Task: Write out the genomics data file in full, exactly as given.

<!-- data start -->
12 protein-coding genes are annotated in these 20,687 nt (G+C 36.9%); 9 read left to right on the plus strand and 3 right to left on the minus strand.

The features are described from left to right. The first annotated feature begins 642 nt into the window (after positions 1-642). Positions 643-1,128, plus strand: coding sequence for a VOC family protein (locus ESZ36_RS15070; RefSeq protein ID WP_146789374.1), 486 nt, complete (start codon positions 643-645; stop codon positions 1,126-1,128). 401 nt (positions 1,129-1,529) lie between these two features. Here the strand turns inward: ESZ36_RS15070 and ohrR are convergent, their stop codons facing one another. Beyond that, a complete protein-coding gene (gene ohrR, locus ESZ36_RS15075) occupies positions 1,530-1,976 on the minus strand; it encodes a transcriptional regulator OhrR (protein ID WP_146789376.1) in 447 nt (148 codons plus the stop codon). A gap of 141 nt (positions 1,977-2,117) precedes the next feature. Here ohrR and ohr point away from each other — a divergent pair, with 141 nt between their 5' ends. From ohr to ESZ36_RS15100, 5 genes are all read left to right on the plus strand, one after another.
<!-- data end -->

12 protein-coding genes are annotated in these 20,687 nt (G+C 36.9%); 9 read left to right on the plus strand and 3 right to left on the minus strand.

The features are described from left to right. The first annotated feature begins 642 nt into the window (after positions 1-642). Positions 643-1,128, plus strand: coding sequence for a VOC family protein (locus ESZ36_RS15070; RefSeq protein ID WP_146789374.1), 486 nt, complete (start codon positions 643-645; stop codon positions 1,126-1,128). 401 nt (positions 1,129-1,529) lie between these two features. Here the strand turns inward: ESZ36_RS15070 and ohrR are convergent, their stop codons facing one another. Beyond that, a complete protein-coding gene (gene ohrR, locus ESZ36_RS15075) occupies positions 1,530-1,976 on the minus strand; it encodes a transcriptional regulator OhrR (protein ID WP_146789376.1) in 447 nt (148 codons plus the stop codon). A gap of 141 nt (positions 1,977-2,117) precedes the next feature. Here ohrR and ohr point away from each other — a divergent pair, with 141 nt between their 5' ends. From ohr to ESZ36_RS15100, 5 genes are all read left to right on the plus strand, one after another.